Some people enjoy building and creating useful things, making them a perfect candidate to join the other 11.4 million Americans who work in construction. While construction provides a great living, it can be a dangerous profession. When someone gets hurt, it reflects poorly on the company and the supervisor in charge. These are some of the safety protocols you should ensure are implemented on your sites.
Construction workers must utilize heavy machinery to get the job done, including lifts, excavators, loaders, bulldozers, and scrapers. Before using any piece of heavy machinery, employees should complete a safety check to ensure the machine works properly. Workers should have a daily, weekly, monthly, and annual checklist for all potentially dangerous equipment.
Some work zones take place near heavy traffic, increasing the risk significantly. To help reduce the risk of injuries and fatalities, construction managers should place work zone equipment in the area.
Bright signs, cones, and other types of road guidance can make drivers aware of the construction workers in the area. It can also designate areas where work is being done so that cars stay out of those zones, protecting workers from the traffic. The more signs and road guidance, the better, as long as you don’t block visibility.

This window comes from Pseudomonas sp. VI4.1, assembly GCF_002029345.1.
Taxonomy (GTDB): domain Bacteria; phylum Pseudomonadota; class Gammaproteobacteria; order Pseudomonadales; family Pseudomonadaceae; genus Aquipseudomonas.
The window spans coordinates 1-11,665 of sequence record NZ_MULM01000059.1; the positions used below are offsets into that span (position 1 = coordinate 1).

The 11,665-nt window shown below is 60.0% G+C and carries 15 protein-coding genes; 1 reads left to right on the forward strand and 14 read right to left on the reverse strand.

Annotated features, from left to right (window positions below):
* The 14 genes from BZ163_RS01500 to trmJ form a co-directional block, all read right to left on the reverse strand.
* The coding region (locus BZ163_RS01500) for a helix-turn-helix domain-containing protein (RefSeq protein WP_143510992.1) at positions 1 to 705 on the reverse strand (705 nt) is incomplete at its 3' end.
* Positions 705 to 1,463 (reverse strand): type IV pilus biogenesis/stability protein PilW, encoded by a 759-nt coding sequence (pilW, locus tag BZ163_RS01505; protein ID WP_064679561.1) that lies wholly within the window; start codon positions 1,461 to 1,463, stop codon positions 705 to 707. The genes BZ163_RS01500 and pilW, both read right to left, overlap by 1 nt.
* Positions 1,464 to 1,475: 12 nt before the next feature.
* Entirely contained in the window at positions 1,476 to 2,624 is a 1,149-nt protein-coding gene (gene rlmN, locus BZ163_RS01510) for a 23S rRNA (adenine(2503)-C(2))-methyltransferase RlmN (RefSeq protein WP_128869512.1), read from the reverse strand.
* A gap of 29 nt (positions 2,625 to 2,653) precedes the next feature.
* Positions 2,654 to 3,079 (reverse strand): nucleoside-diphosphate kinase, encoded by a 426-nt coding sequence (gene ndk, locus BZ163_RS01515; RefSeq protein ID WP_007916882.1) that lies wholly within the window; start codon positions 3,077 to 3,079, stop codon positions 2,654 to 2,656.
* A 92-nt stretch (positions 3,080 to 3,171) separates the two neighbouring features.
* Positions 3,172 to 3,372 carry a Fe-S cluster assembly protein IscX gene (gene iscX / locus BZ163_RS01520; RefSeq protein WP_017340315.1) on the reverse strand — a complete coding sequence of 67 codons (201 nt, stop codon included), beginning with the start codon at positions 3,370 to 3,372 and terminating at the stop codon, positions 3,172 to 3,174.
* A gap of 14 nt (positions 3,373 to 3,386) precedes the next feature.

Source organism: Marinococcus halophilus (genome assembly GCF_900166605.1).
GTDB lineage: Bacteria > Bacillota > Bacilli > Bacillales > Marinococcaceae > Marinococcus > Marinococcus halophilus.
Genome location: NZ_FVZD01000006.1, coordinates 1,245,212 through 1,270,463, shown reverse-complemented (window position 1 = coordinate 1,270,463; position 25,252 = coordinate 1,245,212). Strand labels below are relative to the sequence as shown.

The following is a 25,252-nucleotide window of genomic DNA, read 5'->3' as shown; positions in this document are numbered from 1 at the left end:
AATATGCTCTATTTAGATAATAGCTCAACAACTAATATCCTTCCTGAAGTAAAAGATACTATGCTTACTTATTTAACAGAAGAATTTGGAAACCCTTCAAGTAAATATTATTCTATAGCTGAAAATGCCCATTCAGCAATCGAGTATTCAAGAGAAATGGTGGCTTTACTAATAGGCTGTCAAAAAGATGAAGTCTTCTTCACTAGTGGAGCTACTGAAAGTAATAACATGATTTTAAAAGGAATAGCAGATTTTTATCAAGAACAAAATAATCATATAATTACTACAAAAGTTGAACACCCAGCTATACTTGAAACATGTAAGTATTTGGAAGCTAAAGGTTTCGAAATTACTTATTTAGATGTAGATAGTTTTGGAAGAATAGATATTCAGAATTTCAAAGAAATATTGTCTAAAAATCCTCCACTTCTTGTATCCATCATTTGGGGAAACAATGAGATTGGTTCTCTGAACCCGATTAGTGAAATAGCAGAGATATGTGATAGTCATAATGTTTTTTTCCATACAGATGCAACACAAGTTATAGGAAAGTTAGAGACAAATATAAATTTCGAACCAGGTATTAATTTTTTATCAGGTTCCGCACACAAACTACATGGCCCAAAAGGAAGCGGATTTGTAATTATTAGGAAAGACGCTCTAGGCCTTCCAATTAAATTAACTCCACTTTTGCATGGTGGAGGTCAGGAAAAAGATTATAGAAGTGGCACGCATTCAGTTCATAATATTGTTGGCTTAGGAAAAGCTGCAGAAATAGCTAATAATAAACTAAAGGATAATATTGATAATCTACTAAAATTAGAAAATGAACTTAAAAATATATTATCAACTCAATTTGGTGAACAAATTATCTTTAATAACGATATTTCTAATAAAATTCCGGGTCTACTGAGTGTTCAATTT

All construction companies should also advocate for stricter punishments for people who fail to adhere to the precautions in place.
Every worker should wear the correct personal protective equipment (PPE) to protect themselves from injury while on the job site. PPE varies based on the job, but some common items include goggles, gloves, boots, helmets, ear pieces, and masks. Every supervisor should clarify the required PPE and send anyone home who failed to wear the correct PPE that day.
Every new employee should go through rigorous safety training, complete with both paper and functional tests. No employee should work on their own until completely trained. Training doesn’t end after orientation, though.
Employees should go through safety training regularly throughout their tenure with your company as recommended by OSHA to keep them up to date. As a supervisor, you want to eliminate as many injuries on the job as possible. Injuries come with lawsuits and a shortage of employees. With proper safety protocols, you can reduce incidents at your organization and even prevent someone from death or lifetime impairment.
Bio: Anita is a freelance writer from Denver, CO. She studied at Colorado State University, and now writes articles about health, business, family and finance. A mother of two, she enjoys traveling with her family whenever she isn’t writing. You can follow her on Twitter @anitaginsburg.